That’s okay. Mariota is a running quarterback and gets fantasy points in that manner.
Yeah… about that. The problem is Mariota hasn’t gotten that many rushing yards. Seriously. He has rushed for 20 yards or more in a game in just 19 of his 42 games as a pro. Of those 19 games, nine were games where Mariota failed to throw a touchdown pass. Ouch.
Volcanic Offseason Activity Hints to an Offensive Eruption
The Titans signed free agent running back Dion Lewis and also added depth along their offensive line by signing Kevin Pamphile. According to NFL Next Gen Stats, last season, Lewis faced an 8+ man box 28.33 percent of the time with the New England Patriots. Titans running backs weren’t so fortunate. Derrick Henry faced that exact situation 50 percent of the time and DeMarco Murray 35.33 percent of the time.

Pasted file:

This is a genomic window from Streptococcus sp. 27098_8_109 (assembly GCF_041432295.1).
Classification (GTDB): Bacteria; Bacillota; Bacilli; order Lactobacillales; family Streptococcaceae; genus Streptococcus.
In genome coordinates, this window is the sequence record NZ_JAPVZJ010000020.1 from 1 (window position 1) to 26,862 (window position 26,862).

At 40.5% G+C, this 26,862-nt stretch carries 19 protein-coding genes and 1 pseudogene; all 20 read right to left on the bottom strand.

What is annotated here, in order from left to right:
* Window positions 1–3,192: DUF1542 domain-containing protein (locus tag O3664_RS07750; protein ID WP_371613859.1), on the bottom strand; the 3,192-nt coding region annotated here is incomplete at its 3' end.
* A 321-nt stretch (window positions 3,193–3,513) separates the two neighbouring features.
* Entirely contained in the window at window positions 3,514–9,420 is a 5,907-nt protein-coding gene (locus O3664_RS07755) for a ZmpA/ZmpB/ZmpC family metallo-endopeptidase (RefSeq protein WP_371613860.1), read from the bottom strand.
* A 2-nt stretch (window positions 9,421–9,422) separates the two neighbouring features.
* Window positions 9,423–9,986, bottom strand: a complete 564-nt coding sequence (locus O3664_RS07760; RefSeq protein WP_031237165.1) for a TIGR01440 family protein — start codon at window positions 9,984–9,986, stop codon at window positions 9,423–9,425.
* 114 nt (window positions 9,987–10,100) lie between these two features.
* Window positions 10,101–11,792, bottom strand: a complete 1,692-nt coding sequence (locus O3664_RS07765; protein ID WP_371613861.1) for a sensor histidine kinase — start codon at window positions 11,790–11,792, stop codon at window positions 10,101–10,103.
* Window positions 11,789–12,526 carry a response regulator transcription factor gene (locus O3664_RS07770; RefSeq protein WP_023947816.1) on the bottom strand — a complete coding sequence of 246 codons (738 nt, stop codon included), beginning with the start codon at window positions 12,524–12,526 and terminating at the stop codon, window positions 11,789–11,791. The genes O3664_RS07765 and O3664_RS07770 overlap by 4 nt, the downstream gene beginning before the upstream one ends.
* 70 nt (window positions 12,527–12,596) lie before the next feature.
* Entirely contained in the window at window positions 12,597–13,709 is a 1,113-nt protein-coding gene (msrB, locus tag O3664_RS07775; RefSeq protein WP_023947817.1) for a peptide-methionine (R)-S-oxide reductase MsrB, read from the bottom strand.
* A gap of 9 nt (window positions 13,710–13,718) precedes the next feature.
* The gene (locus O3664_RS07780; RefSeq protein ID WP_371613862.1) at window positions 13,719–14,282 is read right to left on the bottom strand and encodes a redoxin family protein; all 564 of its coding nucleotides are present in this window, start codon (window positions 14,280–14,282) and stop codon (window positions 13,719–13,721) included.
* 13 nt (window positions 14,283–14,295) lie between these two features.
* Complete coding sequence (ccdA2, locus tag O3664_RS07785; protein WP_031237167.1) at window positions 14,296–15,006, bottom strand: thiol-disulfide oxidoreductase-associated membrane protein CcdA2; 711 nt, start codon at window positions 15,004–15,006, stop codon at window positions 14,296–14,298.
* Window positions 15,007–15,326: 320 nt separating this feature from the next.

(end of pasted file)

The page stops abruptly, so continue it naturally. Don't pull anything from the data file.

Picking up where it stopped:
Lewis’ ability to catch the ball out of the backfield should help adjust some bad play-calling, particularly on early downs. Josh Hermsmeyer recently looked at team rushing tendencies when facing stacked boxes on early downs.
Rush % against 7,8 or 9 in the box on 1st and 10 and 2nd and 6-10 by team, 2017.
Every NFL team still runs more than passes in these situations, despite the fact that *every* team has a higher success rate passing.
I cannot explain this. pic.twitter.com/cYLOG8wmoK
— Josh Hermsmeyer (@friscojosh) June 13, 2018
Needless to say, the Titans ran the ball too much in these situations.
Then there’s Corey Davis. Last offseason, Davis was absent for Organized Team Activities (OTA) and training camp. Davis’ former wide receivers coach with the Titans alluded to his absence in practice as a factor for his slow start. When Davis returned from injury in Week 9, opportunity presented itself. He never saw fewer than 76 percent of the offensive snaps in the Titans’ remaining games. He siphoned snaps away from both Eric Decker and Taywan Taylor immediately. Sure, it’s a small sample size, but that’s all we have at this point.